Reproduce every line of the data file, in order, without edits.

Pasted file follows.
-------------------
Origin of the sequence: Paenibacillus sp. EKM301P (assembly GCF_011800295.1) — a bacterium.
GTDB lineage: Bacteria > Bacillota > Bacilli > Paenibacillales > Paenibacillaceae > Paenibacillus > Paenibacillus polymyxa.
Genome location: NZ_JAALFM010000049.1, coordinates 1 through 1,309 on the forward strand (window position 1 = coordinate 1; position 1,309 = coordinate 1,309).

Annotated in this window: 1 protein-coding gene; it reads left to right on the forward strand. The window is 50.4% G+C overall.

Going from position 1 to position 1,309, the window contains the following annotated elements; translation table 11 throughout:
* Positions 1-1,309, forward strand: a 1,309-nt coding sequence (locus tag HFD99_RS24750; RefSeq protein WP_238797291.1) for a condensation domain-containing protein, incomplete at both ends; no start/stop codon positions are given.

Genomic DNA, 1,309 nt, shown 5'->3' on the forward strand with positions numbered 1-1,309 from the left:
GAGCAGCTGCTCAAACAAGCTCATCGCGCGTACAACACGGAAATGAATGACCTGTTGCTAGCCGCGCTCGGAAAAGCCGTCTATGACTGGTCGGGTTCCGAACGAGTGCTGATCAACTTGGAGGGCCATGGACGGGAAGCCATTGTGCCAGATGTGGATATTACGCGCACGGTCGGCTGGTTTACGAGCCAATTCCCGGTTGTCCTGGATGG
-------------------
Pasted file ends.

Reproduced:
Origin of the sequence: Paenibacillus sp. EKM301P (assembly GCF_011800295.1) — a bacterium.
GTDB lineage: Bacteria > Bacillota > Bacilli > Paenibacillales > Paenibacillaceae > Paenibacillus > Paenibacillus polymyxa.
Genome location: NZ_JAALFM010000049.1, coordinates 1 through 1,309 on the forward strand (window position 1 = coordinate 1; position 1,309 = coordinate 1,309).

Annotated in this window: 1 protein-coding gene; it reads left to right on the forward strand. The window is 50.4% G+C overall.

Going from position 1 to position 1,309, the window contains the following annotated elements; translation table 11 throughout:
* Positions 1-1,309, forward strand: a 1,309-nt coding sequence (locus tag HFD99_RS24750; RefSeq protein WP_238797291.1) for a condensation domain-containing protein, incomplete at both ends; no start/stop codon positions are given.

Genomic DNA, 1,309 nt, shown 5'->3' on the forward strand with positions numbered 1-1,309 from the left:
GAGCAGCTGCTCAAACAAGCTCATCGCGCGTACAACACGGAAATGAATGACCTGTTGCTAGCCGCGCTCGGAAAAGCCGTCTATGACTGGTCGGGTTCCGAACGAGTGCTGATCAACTTGGAGGGCCATGGACGGGAAGCCATTGTGCCAGATGTGGATATTACGCGCACGGTCGGCTGGTTTACGAGCCAATTCCCGGTTGTCCTGGATGG